Where does the Deepstar II fit in the greater picture?
There’s no question, I have enjoyed wearing the Deepstar II since I received it a week ago. I had to stop myself from shooting it and placing it on Instagram prior to the embargo drop – it’s that nice. Rick did a heck of a job on the finishing once again and I think that’s doubly so considering the $1,490 pre-order price tag at the time of release ($1,890 is the regular price, but I’m not sure the initial run will last that long). The watches will be released in three dial colors with a maximum total production of 500 pieces per year (limited by movement availability) and will come standard with a 19mm Tropic (that’s a new size) and Horween leather strap (not pictured). As mentioned, the bracelet will be available for $100. Deliveries begin this month.
The addition of the Deepstar II to the market adds yet another entrant to the skin diver sub-genre. In fact, I’d say things are returning to the ’60s due to the sheer number of choices. The difference is that today there are watches with this case at all price levels. On the entry-level front, Wolbrook offers a number of choices beginning at less than €400. Seiko also offers a fleet of 62MAS re-creations above the €1,000 mark and tends to drop a high-end (read: above €4,000) reissue version every so often. Finally, Glashütte Original has the SeaQ which begins at a very different €8,800. In my view, the Aquastar brings in a lot of finishing for the price along with great size (most of the others are around 40mm) and a bit of uniqueness. As the saying goes today, your mileage may vary!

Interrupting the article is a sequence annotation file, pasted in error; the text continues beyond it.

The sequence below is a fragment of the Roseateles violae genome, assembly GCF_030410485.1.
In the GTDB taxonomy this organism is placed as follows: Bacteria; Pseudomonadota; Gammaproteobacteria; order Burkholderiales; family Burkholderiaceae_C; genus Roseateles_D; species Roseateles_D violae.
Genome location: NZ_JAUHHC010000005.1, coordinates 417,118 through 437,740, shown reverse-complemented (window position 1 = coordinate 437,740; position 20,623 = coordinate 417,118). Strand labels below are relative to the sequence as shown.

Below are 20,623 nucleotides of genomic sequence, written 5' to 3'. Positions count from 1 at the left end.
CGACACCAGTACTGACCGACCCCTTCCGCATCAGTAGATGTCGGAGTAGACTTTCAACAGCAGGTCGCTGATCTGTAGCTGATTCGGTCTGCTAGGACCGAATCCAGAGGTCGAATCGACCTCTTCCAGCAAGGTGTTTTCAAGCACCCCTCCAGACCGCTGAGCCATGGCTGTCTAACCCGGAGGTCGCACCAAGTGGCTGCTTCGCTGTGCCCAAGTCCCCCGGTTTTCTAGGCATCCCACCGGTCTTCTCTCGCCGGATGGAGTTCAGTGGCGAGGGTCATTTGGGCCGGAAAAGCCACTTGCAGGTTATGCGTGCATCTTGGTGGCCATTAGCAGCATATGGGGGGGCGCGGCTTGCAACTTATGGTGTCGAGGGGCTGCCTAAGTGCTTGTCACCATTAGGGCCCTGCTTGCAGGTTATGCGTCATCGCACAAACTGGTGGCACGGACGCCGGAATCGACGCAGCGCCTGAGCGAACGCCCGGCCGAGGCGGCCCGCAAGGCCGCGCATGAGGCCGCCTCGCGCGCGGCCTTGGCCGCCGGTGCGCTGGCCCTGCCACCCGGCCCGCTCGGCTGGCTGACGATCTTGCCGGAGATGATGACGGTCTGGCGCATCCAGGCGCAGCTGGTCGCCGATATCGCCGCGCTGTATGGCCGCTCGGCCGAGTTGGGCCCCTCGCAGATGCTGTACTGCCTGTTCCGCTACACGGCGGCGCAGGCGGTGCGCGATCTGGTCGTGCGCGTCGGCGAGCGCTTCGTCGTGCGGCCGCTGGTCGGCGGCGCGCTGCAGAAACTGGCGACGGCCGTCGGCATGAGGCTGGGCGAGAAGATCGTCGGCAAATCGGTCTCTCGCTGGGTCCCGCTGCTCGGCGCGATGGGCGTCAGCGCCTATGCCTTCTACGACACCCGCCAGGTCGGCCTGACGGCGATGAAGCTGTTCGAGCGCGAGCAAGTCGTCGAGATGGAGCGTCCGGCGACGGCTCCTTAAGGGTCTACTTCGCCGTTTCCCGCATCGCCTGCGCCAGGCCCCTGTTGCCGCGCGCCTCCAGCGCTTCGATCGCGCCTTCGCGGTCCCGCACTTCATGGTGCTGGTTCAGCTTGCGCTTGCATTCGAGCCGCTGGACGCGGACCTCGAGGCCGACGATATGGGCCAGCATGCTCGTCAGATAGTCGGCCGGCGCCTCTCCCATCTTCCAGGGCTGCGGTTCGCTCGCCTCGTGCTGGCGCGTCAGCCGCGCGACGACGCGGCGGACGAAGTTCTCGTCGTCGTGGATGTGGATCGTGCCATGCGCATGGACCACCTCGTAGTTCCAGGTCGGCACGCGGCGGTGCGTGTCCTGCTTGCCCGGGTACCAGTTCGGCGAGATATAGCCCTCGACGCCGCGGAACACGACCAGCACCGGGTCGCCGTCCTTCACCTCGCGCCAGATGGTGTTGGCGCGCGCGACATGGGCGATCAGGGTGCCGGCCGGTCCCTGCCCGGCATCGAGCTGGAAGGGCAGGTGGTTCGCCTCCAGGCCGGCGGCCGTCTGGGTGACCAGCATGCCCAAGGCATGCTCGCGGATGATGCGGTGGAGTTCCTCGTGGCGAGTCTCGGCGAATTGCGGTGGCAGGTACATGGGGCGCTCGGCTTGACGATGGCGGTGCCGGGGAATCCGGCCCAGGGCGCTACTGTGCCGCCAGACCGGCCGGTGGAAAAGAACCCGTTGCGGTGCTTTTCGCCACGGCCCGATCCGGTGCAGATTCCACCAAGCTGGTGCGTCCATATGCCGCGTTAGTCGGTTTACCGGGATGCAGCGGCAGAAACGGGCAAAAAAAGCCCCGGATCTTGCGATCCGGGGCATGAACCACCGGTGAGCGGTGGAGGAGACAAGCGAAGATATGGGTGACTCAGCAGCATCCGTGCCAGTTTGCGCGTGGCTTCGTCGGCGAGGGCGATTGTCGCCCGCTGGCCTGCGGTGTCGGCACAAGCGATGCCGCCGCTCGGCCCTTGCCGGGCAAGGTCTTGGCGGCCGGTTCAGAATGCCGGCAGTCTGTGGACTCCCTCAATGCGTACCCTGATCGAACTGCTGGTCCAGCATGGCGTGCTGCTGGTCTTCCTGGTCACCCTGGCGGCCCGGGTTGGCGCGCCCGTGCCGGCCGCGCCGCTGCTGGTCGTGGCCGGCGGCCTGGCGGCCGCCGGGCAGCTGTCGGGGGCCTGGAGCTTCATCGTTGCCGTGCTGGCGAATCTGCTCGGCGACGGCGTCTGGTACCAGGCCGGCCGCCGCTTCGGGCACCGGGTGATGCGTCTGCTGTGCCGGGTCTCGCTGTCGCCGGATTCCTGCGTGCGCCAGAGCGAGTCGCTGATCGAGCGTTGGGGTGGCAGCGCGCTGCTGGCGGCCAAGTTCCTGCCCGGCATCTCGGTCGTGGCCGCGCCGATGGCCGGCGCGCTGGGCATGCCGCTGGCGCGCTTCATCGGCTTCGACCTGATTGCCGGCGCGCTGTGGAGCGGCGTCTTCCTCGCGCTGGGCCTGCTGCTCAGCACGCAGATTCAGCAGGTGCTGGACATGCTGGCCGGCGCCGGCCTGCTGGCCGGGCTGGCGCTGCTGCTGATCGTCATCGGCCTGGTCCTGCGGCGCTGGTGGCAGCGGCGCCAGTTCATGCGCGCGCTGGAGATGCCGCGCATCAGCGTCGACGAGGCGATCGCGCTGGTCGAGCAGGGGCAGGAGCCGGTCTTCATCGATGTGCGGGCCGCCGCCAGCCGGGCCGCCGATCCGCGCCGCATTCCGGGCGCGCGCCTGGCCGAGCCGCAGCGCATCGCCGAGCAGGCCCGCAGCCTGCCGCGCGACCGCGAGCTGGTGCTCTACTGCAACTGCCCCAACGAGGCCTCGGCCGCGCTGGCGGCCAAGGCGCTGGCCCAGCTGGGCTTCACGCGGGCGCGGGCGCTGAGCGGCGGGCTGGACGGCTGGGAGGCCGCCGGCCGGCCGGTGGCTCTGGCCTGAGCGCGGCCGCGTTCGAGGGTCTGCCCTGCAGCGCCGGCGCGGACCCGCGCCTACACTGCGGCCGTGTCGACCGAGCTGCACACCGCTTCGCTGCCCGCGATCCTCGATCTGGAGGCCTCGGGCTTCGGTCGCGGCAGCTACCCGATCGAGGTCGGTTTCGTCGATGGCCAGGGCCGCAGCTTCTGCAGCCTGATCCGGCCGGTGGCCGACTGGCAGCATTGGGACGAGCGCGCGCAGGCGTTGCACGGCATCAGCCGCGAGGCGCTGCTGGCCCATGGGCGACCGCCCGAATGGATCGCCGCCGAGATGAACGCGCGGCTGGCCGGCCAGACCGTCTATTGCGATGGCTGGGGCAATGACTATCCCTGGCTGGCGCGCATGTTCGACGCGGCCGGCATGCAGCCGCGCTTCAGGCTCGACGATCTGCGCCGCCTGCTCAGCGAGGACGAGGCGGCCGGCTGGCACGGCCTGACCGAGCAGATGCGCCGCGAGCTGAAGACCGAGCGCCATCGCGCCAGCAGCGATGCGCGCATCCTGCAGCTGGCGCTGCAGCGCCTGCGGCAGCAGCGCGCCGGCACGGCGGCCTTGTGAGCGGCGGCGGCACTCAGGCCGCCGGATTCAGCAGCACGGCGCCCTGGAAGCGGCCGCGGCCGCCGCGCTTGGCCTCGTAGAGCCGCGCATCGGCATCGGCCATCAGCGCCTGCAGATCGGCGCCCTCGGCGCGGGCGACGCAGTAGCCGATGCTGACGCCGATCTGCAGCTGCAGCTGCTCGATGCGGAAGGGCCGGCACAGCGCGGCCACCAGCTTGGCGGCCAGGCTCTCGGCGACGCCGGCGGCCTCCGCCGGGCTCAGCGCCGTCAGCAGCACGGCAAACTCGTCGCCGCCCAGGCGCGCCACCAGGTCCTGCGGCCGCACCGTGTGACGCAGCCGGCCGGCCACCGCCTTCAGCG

The Aquastar Deepstar II is a lovely watch and I think that it will appeal to a number of buyers. Those who know Rick’s work will appreciate his continued attention to detail on this watch. Fans of vintage watches should appreciate the size along with the modern durability. This watch may also bring new buyers to the brand for all the reasons above and, importantly, because it’s properly attractive. That’s not a bad reason to consider a watch, is it?
For more information and to order, visit the official Aquastar site.